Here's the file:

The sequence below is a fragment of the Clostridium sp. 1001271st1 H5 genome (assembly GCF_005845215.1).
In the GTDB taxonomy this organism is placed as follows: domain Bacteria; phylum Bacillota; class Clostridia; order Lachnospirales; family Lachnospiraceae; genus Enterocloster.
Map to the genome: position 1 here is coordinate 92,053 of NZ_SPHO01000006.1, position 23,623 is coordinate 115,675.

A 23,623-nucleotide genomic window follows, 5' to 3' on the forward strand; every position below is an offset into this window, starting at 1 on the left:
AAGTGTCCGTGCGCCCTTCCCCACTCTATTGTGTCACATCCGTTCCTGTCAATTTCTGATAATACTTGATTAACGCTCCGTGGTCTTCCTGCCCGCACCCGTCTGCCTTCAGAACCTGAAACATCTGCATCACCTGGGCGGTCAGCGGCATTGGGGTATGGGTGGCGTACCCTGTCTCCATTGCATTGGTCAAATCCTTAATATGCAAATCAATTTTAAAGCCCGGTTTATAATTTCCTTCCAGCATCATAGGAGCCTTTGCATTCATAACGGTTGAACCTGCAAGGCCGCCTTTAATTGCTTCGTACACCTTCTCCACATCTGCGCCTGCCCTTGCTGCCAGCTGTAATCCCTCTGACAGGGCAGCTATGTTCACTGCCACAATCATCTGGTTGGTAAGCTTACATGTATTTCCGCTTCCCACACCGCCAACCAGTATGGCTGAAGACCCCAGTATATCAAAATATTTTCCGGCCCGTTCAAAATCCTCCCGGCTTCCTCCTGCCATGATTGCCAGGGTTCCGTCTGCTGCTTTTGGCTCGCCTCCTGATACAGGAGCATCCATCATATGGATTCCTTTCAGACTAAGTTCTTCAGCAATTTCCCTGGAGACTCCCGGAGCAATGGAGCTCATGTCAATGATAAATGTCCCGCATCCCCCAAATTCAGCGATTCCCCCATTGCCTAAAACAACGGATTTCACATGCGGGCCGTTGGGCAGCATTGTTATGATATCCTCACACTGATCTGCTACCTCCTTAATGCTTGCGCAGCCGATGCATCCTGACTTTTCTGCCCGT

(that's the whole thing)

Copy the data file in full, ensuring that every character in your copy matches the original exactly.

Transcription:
The sequence below is a fragment of the Clostridium sp. 1001271st1 H5 genome (assembly GCF_005845215.1).
In the GTDB taxonomy this organism is placed as follows: domain Bacteria; phylum Bacillota; class Clostridia; order Lachnospirales; family Lachnospiraceae; genus Enterocloster.
Map to the genome: position 1 here is coordinate 92,053 of NZ_SPHO01000006.1, position 23,623 is coordinate 115,675.

A 23,623-nucleotide genomic window follows, 5' to 3' on the forward strand; every position below is an offset into this window, starting at 1 on the left:
AAGTGTCCGTGCGCCCTTCCCCACTCTATTGTGTCACATCCGTTCCTGTCAATTTCTGATAATACTTGATTAACGCTCCGTGGTCTTCCTGCCCGCACCCGTCTGCCTTCAGAACCTGAAACATCTGCATCACCTGGGCGGTCAGCGGCATTGGGGTATGGGTGGCGTACCCTGTCTCCATTGCATTGGTCAAATCCTTAATATGCAAATCAATTTTAAAGCCCGGTTTATAATTTCCTTCCAGCATCATAGGAGCCTTTGCATTCATAACGGTTGAACCTGCAAGGCCGCCTTTAATTGCTTCGTACACCTTCTCCACATCTGCGCCTGCCCTTGCTGCCAGCTGTAATCCCTCTGACAGGGCAGCTATGTTCACTGCCACAATCATCTGGTTGGTAAGCTTACATGTATTTCCGCTTCCCACACCGCCAACCAGTATGGCTGAAGACCCCAGTATATCAAAATATTTTCCGGCCCGTTCAAAATCCTCCCGGCTTCCTCCTGCCATGATTGCCAGGGTTCCGTCTGCTGCTTTTGGCTCGCCTCCTGATACAGGAGCATCCATCATATGGATTCCTTTCAGACTAAGTTCTTCAGCAATTTCCCTGGAGACTCCCGGAGCAATGGAGCTCATGTCAATGATAAATGTCCCGCATCCCCCAAATTCAGCGATTCCCCCATTGCCTAAAACAACGGATTTCACATGCGGGCCGTTGGGCAGCATTGTTATGATATCCTCACACTGATCTGCTACCTCCTTAATGCTTGCGCAGCCGATGCATCCTGACTTTTCTGCCCGT